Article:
It was always an interesting challenge to find the photos, and often it evolved into an afternoon drive as we set out in search of the week’s color.

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January 25, Cerulean blue sky

January 25, Cerulean blue sky behind our mistletoe laden tree limbs

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  In addition to Jenny’s rules, I tried to always use current photos and also remain true to my ‘Forest Garden’ themes.  But sometime last year, when Jenny moved from color in her photo challenges to weather, I drifted away.

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January 26: Chestnut bark of our Crepe Myrtles glows against the snow.

January 26: Chestnut bark of our Crepe Myrtles glows against the snow.

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And so last night, when I stumbled across Cee’s blog featuring “Cerulean,” I was quite happy to click back and discover Jenny’s new “Color My World: One Hundred Days of Crayola” photo challenge.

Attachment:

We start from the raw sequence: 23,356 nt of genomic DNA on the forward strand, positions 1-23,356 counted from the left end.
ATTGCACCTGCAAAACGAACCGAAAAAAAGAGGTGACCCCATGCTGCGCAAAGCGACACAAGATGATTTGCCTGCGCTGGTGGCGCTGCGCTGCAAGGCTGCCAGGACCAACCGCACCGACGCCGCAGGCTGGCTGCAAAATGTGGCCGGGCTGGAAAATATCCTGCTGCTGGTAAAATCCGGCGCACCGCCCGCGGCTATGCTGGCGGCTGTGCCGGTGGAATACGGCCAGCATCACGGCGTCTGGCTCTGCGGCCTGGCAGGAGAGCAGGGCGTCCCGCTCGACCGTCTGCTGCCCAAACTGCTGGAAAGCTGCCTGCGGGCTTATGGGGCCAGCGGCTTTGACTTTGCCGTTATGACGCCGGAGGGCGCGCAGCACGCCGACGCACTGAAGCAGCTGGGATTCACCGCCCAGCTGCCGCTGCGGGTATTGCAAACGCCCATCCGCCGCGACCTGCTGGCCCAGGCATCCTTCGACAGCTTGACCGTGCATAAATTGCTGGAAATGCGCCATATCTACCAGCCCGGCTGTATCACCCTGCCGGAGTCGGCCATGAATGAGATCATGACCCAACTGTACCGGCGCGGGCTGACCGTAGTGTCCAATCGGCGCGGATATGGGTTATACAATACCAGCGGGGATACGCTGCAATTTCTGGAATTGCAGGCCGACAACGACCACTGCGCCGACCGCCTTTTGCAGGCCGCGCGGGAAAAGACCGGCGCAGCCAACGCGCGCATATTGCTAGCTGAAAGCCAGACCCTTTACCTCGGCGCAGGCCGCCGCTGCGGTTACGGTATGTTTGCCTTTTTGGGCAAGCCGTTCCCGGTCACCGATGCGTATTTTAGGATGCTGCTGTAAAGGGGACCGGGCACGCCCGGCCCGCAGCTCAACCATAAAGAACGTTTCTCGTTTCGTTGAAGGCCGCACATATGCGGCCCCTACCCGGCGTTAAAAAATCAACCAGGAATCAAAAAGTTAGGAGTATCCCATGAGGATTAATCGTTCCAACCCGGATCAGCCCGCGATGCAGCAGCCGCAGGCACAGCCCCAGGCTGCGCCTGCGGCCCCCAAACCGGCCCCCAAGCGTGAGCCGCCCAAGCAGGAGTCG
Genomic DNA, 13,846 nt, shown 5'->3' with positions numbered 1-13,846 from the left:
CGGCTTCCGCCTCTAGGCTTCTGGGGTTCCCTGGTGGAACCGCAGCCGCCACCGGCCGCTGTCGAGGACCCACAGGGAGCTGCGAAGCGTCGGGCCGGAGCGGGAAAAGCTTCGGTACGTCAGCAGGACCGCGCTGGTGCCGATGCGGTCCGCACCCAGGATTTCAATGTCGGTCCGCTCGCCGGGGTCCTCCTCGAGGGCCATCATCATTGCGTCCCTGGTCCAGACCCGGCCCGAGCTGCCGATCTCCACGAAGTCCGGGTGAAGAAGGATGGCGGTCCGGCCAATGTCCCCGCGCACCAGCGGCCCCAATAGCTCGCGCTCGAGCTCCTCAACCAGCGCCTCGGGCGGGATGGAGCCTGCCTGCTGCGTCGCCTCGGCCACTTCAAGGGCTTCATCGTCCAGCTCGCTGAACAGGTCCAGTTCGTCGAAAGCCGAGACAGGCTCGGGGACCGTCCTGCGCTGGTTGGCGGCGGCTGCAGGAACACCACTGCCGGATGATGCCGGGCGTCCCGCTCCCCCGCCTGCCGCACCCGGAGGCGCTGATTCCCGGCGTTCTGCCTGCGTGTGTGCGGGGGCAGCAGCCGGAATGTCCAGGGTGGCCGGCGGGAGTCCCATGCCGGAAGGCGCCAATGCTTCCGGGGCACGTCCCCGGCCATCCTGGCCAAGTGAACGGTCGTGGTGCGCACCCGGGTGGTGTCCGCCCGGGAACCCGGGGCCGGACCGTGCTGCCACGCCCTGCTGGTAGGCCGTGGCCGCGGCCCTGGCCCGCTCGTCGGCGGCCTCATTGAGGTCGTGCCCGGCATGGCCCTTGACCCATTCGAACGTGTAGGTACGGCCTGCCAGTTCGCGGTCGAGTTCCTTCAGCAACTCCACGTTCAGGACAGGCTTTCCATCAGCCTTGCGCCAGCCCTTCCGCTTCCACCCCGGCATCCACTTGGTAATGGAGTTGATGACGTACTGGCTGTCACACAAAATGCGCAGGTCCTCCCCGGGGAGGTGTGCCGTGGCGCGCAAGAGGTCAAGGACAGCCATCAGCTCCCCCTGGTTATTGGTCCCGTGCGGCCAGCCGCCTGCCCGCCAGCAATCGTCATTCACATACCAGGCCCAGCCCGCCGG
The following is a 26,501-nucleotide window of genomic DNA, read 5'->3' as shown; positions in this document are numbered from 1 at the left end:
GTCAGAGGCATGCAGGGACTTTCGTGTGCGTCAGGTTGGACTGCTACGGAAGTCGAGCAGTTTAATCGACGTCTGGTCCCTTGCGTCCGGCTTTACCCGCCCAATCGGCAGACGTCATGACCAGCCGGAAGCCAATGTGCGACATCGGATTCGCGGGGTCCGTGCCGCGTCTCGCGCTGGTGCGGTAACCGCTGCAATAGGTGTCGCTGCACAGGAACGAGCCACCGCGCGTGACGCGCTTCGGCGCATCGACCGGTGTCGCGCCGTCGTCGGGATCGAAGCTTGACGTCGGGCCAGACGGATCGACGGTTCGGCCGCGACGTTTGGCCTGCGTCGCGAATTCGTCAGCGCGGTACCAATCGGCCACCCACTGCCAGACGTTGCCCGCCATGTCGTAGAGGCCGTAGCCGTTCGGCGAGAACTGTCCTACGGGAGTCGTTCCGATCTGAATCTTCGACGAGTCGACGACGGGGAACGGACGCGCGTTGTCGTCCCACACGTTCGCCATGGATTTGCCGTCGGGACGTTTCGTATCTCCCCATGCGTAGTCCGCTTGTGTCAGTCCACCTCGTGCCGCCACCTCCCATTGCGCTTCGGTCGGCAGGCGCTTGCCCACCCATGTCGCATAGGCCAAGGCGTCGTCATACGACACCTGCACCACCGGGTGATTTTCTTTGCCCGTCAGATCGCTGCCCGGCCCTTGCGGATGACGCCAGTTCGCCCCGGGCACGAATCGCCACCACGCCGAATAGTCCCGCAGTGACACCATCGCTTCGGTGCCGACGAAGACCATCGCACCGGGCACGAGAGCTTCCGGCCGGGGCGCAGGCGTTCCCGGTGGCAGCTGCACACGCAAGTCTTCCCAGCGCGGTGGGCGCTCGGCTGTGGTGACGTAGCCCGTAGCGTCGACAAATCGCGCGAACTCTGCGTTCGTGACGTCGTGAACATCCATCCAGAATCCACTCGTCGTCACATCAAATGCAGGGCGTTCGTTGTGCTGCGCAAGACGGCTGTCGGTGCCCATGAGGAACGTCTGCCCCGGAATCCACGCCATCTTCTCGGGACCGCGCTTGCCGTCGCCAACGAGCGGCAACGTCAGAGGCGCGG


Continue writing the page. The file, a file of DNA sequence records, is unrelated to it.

Now Jenny offers a new color challenge each day for 120 days, beginning January 1.  Although we are already 26 days into the challenge, I am happy to tag along once again, and hope you will visit Jenny and explore links to other photographers participating in this Color Your World challenge.

But I will switch things up a bit and clock in only on Tuesdays, with current photos featuring as many of the week’s colors as I’m able.  I’m featuring Jenny’s challenge  colors from January 24: ‘Cerise’ through January 30: ‘Dandelion‘ in today’s post.

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January 26: Chestnut colored leaves nearly hiding an owl, sheltering in the tree from heavy snowfall.

January 27: Copper colored leaves and catkins nearly hide an owl, sheltering from heavy snowfall at the edge of our ravine.  This owl, and its mate, often appear here in the trees, keeping watch on our comings and goings.